The nearly two million-strong Congress of South African Trade Unions (Cosatu) said the action will be a warning to employers who may want to sack workers because of a downturn in profits due to a power supply crisis.

"We are adamant that workers should not be asked to pay for government's failure to invest in electricity," Patrick Craven, Cosatu's spokesman said.

Workers fearful

South Africa's mine workers are particularly concerned about possible job cuts because a five-day power cut in January and the rationing of electricity to mines has cut output and earnings.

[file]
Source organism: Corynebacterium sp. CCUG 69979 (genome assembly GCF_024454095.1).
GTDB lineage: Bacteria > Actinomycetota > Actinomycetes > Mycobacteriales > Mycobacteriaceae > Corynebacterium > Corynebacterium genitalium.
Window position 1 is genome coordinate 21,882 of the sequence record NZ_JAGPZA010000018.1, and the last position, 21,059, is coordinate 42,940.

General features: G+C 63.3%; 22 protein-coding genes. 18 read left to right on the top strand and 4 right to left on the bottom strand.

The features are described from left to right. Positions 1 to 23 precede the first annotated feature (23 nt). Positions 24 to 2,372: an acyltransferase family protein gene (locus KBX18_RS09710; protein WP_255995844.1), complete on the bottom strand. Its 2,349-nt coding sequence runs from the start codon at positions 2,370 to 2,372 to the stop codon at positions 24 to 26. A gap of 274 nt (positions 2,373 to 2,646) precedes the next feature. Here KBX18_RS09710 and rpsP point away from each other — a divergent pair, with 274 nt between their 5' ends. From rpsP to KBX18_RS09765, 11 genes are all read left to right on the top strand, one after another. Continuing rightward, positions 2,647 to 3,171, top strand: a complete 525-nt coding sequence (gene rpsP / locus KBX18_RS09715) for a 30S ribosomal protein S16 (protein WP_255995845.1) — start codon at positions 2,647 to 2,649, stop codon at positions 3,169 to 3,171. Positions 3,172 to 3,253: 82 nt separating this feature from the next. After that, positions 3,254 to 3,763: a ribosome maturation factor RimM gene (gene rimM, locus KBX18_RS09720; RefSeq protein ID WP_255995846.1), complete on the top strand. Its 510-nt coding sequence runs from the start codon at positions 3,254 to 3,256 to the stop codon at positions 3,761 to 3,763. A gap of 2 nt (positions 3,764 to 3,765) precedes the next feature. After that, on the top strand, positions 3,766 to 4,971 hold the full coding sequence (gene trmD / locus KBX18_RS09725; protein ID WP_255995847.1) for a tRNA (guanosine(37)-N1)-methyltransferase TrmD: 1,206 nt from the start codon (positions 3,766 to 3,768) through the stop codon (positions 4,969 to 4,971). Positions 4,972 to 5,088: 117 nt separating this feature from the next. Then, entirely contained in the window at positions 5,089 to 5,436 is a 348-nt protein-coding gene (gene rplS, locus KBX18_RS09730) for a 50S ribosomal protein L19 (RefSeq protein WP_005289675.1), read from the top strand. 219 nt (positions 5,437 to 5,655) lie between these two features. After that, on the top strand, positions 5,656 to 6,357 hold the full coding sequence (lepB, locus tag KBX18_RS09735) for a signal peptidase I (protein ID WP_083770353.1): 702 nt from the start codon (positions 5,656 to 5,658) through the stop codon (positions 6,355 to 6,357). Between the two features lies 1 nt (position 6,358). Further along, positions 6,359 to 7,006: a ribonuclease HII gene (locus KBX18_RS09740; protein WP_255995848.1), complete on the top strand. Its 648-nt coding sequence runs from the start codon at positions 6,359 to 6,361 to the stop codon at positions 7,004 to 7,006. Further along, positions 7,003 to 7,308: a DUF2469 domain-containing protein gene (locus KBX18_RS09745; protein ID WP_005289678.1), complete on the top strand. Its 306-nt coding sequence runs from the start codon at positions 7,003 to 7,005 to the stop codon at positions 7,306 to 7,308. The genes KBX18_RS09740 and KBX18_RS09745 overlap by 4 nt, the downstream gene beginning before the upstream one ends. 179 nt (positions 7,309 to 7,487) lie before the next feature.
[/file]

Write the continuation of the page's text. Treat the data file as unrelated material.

Anglogold Ashanti said the one-day strike would shut down all of its mines in the country.

"There will be a widespread impact," Alan Fine, a company spokesman, said. "All of our operations will be shut down."

Anglo Platinum, the world's top platinum producer, and Impala Platinum, ranked second, may also be disrupted.

BHP Billiton's aluminium smelters, Anglo American's coal and iron ore mines and refineries on South Africa's coastline could also be affected.

A national strike would grow to affect refineries, car makers, textile factories, businesses and the construction of stadiums meant for the 2010 Soccer World Cup.